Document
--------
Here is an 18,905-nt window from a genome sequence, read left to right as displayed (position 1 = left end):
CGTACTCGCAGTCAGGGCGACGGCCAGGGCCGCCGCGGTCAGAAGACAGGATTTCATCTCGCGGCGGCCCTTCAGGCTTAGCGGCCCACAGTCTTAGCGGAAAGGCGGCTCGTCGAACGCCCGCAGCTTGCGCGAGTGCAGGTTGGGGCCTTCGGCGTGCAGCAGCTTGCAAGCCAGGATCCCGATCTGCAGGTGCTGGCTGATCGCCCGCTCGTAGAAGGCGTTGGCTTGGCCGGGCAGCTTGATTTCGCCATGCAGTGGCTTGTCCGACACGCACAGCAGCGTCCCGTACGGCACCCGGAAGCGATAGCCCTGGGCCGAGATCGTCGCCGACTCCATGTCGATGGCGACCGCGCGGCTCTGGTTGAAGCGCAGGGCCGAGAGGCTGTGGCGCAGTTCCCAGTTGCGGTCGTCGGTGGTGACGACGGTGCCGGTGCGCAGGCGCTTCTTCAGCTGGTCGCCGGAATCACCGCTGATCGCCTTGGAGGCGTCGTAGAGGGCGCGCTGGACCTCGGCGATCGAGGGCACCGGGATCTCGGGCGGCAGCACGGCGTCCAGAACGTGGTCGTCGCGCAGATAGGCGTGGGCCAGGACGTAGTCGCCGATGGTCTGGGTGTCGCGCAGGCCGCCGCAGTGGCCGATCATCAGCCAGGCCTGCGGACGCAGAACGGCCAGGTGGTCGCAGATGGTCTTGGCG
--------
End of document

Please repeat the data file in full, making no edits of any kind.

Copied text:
Here is an 18,905-nt window from a genome sequence, read left to right as displayed (position 1 = left end):
CGTACTCGCAGTCAGGGCGACGGCCAGGGCCGCCGCGGTCAGAAGACAGGATTTCATCTCGCGGCGGCCCTTCAGGCTTAGCGGCCCACAGTCTTAGCGGAAAGGCGGCTCGTCGAACGCCCGCAGCTTGCGCGAGTGCAGGTTGGGGCCTTCGGCGTGCAGCAGCTTGCAAGCCAGGATCCCGATCTGCAGGTGCTGGCTGATCGCCCGCTCGTAGAAGGCGTTGGCTTGGCCGGGCAGCTTGATTTCGCCATGCAGTGGCTTGTCCGACACGCACAGCAGCGTCCCGTACGGCACCCGGAAGCGATAGCCCTGGGCCGAGATCGTCGCCGACTCCATGTCGATGGCGACCGCGCGGCTCTGGTTGAAGCGCAGGGCCGAGAGGCTGTGGCGCAGTTCCCAGTTGCGGTCGTCGGTGGTGACGACGGTGCCGGTGCGCAGGCGCTTCTTCAGCTGGTCGCCGGAATCACCGCTGATCGCCTTGGAGGCGTCGTAGAGGGCGCGCTGGACCTCGGCGATCGAGGGCACCGGGATCTCGGGCGGCAGCACGGCGTCCAGAACGTGGTCGTCGCGCAGATAGGCGTGGGCCAGGACGTAGTCGCCGATGGTCTGGGTGTCGCGCAGGCCGCCGCAGTGGCCGATCATCAGCCAGGCCTGCGGACGCAGAACGGCCAGGTGGTCGCAGATGGTCTTGGCG